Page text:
Dedicated to the Memory of Blanche Anna Brown Eaton
I could give you timelines and dates and genealogy but this essay is not about facts. It’s not about the Exacts. It’s about feelings and remembrances. It’s about a grandmother who on some level is thought about every day. It’s about a grandmother who gave me an emotional foundation.
In the day she would have been called stout. I only know that by pictures and the fact that she didn’t have much of a lap. She wasn’t necessarily a pretty woman, but her twinkling eyes and ready smile belied that fact. She was a strong woman, who could chase a chicken, rings its neck, have it butchered and in the pot in the twinkling of an eye. She worked 8-10 hours in the canning factory and come home and prepare a full course dinner for her family. She could go without sleep for days while she nursed a neighbor back to health – while doing all of the above, it was said. She could keep going when there was no money, no wood for the fire, nor little food for the table but managed somehow to keep her family together. She stayed in a marriage to a man who was said have been ‘the salt of the earth’ by his friends but a n’re thee well by those who knew him. A good man who had the wanderlust, who drank too much and worked too little. She stayed with him until her children were grown and loved him til the day she died.
But those are the facts and I said I wasn’t going to write about those. I am going to write about the Gramma I knew, the Gramma I remember.
I hear her as I sit on the top of the stairs, whimpering that my tummy hurts or that monster is trying to come out of the closet again. I hear her say “Come down and have some peppermint tea and you’ll feel better soon.” She settles me in the big rocker next to the old wood stove and pours the tea into two china cups. Always the same two cups. Special only for her and me. She re-positions me on her lap – what there was of it. We drink the tea, she tells me a story, my eyes become heavy with sleep and she carries me upstairs to bed.
I feel her protective comfort as we sit on the front porch during the thunder storm. “O, the angels are bowling in heaven”. When the thunder booms she says it’s the ball rolling down the alley. When the lighting strikes, its an angel who has knocked down all the pins and they go all over the place.
I smell the smells from the kitchen as she stirs and bakes and roasts. Always with the apron on. I see the two big glass jars she keeps under the sink, one filled with molasses cookies and the other with sugar cookies. I see the door to the cellar and feel the anxiety as I am asked to go down to the dark, dank place to get a jar of pickles. I see shelves and shelves of canned vegetables and jams and jellies and all kinds of pickles. But it is a scary place and I hurry to go up those stairs to a safe haven.
I remember picnics where she was always asked to bring potato salad because she made the best dressing. I remember berry picking and the little tin pail. I remember her cautioning me not to eat too many of those berries – “Leave some for the pie.” I remember shelling the peas and shucking the corn I had helped her pick from her garden.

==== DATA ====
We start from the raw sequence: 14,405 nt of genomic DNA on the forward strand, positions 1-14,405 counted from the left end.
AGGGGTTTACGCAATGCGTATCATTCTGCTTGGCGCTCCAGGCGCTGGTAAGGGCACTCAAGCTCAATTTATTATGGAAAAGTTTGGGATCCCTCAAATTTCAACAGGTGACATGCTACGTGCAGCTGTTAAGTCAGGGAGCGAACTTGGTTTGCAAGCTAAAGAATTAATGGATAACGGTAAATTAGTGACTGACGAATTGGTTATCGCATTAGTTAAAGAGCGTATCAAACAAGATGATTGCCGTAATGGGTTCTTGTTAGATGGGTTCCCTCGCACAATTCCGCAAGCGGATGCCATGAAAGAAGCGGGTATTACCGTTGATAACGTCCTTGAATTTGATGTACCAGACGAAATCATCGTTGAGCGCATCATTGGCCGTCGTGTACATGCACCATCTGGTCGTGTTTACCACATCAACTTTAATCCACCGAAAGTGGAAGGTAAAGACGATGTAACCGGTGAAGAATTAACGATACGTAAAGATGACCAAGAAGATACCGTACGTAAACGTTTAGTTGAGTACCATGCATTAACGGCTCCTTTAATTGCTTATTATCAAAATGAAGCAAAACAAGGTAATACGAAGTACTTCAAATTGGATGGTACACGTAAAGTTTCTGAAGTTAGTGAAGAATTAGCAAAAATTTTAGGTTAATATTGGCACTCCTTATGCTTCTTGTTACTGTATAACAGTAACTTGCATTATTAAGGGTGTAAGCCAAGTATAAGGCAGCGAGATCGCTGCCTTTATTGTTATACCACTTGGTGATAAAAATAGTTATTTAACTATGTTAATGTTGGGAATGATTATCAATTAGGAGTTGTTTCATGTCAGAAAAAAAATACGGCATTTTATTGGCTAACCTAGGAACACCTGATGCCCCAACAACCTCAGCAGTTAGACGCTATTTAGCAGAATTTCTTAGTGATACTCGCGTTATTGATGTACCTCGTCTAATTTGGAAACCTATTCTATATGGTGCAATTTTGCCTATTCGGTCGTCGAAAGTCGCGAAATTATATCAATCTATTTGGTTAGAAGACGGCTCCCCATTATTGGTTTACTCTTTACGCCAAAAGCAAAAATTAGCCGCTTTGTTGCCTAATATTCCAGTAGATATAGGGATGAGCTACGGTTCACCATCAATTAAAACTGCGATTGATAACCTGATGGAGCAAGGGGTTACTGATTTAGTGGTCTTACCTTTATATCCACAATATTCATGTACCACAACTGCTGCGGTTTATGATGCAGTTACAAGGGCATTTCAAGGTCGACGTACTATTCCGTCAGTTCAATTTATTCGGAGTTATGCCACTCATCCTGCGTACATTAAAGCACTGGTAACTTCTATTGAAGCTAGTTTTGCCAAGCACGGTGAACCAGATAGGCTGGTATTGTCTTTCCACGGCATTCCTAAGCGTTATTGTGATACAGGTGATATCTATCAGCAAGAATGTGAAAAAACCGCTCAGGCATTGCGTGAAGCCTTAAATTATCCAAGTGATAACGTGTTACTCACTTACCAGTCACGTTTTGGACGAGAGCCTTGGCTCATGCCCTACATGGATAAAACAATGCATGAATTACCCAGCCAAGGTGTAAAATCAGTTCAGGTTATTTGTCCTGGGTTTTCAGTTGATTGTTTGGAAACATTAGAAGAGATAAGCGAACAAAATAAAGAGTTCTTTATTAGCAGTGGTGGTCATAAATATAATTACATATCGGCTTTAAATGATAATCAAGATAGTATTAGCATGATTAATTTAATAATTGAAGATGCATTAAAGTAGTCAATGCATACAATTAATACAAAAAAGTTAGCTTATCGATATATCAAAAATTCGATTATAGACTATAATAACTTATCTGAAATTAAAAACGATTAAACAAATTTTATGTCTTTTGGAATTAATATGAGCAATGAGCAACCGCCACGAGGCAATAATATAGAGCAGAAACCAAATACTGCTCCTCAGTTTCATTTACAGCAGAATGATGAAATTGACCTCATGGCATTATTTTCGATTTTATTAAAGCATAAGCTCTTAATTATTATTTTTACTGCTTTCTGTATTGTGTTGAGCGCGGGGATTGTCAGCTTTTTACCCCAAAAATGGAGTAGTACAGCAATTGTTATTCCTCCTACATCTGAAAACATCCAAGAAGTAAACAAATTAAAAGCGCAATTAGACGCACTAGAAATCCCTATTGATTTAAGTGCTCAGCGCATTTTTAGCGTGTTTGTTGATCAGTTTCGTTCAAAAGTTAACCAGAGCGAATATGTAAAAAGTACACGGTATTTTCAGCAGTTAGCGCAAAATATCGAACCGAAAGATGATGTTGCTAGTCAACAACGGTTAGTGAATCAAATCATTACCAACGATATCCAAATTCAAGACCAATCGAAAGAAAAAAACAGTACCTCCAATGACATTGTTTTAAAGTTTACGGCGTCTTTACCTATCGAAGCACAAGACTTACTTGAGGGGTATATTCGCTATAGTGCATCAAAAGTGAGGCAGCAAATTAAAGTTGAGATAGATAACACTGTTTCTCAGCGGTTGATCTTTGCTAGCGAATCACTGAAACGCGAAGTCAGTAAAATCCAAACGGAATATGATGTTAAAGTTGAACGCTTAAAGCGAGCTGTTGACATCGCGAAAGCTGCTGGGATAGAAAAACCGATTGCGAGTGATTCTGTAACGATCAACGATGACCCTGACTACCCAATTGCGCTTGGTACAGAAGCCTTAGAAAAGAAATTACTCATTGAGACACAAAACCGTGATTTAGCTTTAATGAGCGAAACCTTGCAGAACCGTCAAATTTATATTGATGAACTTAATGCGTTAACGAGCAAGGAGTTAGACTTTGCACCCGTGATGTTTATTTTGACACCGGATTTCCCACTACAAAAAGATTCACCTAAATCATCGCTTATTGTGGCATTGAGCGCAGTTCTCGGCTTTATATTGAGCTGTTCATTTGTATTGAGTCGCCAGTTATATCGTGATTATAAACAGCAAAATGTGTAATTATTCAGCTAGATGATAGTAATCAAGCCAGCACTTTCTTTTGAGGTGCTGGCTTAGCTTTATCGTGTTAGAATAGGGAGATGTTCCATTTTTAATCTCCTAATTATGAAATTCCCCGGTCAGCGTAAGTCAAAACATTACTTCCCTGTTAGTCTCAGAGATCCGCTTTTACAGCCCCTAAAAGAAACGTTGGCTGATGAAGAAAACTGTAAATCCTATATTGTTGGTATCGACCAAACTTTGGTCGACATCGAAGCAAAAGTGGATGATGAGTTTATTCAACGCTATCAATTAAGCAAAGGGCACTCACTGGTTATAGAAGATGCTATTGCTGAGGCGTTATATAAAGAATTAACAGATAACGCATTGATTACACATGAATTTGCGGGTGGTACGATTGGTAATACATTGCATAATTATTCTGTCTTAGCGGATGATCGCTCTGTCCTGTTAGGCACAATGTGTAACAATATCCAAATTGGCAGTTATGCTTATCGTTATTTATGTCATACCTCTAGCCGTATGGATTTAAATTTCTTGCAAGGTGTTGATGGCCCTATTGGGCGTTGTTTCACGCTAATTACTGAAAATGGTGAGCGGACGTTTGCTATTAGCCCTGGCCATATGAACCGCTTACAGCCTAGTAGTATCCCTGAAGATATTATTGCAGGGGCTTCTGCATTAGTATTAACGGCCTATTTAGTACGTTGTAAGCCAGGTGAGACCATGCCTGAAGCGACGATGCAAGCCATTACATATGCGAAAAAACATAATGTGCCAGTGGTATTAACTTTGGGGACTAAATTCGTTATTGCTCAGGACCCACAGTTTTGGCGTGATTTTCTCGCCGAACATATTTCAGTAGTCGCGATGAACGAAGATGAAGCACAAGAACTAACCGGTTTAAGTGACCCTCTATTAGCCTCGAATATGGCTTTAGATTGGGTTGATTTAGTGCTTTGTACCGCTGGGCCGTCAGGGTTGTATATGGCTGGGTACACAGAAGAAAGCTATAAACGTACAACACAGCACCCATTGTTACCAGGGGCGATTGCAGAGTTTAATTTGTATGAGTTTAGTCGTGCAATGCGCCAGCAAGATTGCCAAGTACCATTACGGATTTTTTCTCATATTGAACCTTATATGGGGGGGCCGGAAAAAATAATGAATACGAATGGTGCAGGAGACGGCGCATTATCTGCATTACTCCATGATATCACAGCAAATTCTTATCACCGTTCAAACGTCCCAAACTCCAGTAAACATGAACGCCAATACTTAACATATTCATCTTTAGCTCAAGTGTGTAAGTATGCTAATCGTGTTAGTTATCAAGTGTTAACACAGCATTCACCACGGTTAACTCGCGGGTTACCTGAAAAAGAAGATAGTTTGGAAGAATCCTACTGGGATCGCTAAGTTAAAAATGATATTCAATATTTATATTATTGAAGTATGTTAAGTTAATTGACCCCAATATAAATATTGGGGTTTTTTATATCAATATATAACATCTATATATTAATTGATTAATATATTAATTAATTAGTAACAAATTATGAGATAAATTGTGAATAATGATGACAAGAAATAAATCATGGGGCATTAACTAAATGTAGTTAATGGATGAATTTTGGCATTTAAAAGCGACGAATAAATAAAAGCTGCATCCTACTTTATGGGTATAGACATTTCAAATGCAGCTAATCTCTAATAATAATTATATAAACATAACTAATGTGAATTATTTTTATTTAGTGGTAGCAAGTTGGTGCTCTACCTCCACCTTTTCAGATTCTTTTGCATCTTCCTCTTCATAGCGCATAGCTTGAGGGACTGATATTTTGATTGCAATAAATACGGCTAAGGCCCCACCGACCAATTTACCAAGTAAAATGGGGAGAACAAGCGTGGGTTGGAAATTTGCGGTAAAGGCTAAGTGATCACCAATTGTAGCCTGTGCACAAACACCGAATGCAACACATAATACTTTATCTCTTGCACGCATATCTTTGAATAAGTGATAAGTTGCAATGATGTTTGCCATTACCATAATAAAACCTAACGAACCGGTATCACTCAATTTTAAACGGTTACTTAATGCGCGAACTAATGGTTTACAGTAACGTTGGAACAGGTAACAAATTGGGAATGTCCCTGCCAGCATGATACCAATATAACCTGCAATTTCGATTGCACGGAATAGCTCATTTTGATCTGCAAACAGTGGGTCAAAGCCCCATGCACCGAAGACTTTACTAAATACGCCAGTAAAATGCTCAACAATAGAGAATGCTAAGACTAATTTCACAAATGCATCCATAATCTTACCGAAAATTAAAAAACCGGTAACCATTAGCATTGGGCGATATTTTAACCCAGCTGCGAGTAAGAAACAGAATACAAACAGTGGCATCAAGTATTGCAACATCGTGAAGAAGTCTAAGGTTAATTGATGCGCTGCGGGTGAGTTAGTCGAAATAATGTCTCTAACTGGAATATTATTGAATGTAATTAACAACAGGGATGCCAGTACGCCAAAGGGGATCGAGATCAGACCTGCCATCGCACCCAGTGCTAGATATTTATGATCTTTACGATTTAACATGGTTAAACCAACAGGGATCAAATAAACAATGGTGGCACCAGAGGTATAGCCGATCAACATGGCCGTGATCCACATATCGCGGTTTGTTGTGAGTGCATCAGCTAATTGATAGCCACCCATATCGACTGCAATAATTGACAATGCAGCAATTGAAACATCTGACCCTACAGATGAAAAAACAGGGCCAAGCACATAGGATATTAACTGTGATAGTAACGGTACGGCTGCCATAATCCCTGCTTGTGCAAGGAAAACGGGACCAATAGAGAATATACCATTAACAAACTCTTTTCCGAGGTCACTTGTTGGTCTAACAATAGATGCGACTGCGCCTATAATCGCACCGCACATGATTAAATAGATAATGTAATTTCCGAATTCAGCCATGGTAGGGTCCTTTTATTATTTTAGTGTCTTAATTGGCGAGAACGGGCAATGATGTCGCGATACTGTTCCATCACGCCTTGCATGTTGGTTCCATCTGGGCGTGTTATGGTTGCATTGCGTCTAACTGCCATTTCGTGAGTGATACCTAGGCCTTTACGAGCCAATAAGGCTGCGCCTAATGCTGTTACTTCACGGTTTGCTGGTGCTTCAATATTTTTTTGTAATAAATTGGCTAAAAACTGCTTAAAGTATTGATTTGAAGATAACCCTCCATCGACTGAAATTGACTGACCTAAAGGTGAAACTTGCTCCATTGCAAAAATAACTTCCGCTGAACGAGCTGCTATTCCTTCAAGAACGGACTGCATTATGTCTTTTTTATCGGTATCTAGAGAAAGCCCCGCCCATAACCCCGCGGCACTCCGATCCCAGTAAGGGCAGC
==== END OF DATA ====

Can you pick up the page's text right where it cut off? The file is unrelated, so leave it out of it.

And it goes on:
I remember first the two-holer with the Monkey-Ward catalogue which was used for toilet paper. And then I remember the exciting day that the indoor bathroom was finished with an honest to goodness bathtub. (Gramma was given the honor of taking the first bath.)
I remember the day she took me to pick out my very own kitten. We named her Topsy. I remember Gramma’s laughter and giggles as she watch us play ‘hide and seek’ or my trying to dress Topsy up in my doll clothes.
I remember how she comforted me when I couldn’t find my Mom. I remember her telling me Momma would be home soon, bringing me a baby sister – and that I would be the Big Sister. I remember her standing beside me by my Momma’s bed when I looked at that little wiggly thing. I was reported as saying ” Well, she’s not going to be much fun.”
I remember going to church with Gramma every Sunday, singing the hymns even when I didn’t know the tunes. I remember the big velvet drapes behind the altar, and asking Gramma if Jesus lived there. I remember paying much more attention to the pictures Gramma drew on the church bulletin to keep me quiet!
I see her as she is dying. In our own home now, letting Us take care of Her. I smell the musty, close smell of sickness, of incontinency. I feel sadness all around me. I hear her moan but not complain. I see her arms reach out for me as I crawl into her bed to comfort her, as she had comforted me so often.
I see her in her coffin, peaceful, like the Gramma I knew. I place a rose on her chest and kiss her cheek. Cold, leathery.
Even now I see her twinkling eyes. I feel her hugs. I hear her laughter and giggles. I sense her love for me, her pride in me, her hopes for me.
What did she give to me? Unconditional love.
What lesson did she teach me? To persevere, to keep going no matter what.
I see her every day.
I saw her in my Mother.
I see her in my Sister.
I see her in my Daughters
I feel her in my heart.
My mother, sister and I lived with my Grandmother while my father was in the Army- from 1942 -45. She died when I was eleven. I am writing this for my sister who was too little to remember too much about Gramma, and for my only cousin who was just a baby when she died. I am writing this for my children who I hope will have a sense of who they came from – a woman of grace, of loyalty, of perseverance, of humor, of optimism, of faith, and an indomitable spirit.